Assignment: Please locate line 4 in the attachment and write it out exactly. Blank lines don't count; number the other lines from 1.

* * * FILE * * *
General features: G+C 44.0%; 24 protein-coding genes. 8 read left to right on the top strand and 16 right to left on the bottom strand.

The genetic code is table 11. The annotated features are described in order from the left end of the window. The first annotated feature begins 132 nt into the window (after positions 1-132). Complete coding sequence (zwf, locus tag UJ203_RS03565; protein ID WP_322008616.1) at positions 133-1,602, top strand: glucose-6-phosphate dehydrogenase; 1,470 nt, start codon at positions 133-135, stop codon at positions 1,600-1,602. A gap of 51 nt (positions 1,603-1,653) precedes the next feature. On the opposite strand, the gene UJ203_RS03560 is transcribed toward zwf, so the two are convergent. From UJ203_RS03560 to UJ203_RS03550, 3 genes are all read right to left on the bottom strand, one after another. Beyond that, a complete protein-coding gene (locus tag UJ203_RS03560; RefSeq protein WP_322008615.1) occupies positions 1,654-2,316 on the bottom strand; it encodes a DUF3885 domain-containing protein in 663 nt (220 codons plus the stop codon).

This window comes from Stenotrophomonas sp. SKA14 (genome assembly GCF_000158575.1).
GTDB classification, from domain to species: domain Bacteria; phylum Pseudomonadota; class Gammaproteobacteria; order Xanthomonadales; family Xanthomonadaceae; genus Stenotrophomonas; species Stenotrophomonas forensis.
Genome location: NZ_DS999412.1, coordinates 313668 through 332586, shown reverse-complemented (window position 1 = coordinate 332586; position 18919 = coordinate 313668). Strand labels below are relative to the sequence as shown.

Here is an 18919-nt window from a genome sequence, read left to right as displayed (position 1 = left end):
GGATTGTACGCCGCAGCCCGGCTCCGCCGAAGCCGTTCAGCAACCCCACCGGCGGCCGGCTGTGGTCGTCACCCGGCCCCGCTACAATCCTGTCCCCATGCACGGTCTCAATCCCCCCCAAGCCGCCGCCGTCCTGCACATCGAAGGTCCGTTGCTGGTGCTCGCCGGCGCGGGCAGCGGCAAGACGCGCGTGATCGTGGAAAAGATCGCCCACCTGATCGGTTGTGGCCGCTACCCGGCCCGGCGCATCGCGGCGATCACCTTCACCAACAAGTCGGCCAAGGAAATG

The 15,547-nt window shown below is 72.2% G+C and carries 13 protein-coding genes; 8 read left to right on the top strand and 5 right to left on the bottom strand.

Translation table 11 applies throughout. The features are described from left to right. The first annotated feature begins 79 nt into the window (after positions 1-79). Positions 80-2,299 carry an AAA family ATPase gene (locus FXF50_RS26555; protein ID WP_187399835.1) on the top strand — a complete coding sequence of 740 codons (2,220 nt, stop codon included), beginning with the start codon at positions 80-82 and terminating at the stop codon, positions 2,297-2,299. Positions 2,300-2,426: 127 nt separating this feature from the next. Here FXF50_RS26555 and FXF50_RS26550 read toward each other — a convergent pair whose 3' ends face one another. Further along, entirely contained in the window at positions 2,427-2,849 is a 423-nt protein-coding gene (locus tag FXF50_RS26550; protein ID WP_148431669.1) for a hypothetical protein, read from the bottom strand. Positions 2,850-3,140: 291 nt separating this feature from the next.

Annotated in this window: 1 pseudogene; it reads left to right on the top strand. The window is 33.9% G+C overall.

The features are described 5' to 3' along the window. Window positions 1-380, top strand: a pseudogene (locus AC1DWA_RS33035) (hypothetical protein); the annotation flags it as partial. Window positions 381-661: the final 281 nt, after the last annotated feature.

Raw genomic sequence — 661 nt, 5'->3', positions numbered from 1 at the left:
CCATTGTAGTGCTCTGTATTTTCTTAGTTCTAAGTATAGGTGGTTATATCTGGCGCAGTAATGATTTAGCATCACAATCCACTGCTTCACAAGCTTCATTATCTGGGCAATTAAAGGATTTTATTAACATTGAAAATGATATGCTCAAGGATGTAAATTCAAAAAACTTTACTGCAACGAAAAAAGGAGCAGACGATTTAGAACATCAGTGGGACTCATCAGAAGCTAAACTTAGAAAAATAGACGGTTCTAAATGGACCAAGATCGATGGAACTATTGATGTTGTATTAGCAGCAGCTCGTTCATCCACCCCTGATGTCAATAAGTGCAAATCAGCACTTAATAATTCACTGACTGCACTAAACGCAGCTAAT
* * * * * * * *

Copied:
GTDB classification, from domain to species: domain Bacteria; phylum Pseudomonadota; class Gammaproteobacteria; order Xanthomonadales; family Xanthomonadaceae; genus Stenotrophomonas; species Stenotrophomonas forensis.